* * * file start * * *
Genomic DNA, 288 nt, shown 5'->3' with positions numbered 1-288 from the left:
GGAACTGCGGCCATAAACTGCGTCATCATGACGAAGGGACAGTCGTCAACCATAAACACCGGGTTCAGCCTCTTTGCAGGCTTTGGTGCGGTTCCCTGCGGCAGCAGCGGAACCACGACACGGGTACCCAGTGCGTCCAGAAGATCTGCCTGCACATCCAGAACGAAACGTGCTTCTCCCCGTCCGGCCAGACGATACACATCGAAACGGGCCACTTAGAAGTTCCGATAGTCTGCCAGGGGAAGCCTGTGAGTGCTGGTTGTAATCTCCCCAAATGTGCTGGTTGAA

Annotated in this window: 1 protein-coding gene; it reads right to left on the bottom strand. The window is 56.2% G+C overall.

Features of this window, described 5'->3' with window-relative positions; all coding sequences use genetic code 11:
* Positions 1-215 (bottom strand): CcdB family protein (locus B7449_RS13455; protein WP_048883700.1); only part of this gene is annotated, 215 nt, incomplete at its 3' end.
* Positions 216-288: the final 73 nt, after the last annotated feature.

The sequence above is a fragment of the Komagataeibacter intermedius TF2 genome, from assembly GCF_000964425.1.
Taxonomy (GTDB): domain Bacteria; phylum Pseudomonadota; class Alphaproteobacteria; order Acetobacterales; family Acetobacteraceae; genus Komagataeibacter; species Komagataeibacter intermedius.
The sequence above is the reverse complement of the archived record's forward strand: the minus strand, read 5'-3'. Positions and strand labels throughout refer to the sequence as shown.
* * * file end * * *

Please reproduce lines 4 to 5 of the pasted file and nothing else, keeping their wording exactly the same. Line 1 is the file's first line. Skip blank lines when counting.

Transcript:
Features of this window, described 5'->3' with window-relative positions; all coding sequences use genetic code 11:
* Positions 1-215 (bottom strand): CcdB family protein (locus B7449_RS13455; protein WP_048883700.1); only part of this gene is annotated, 215 nt, incomplete at its 3' end.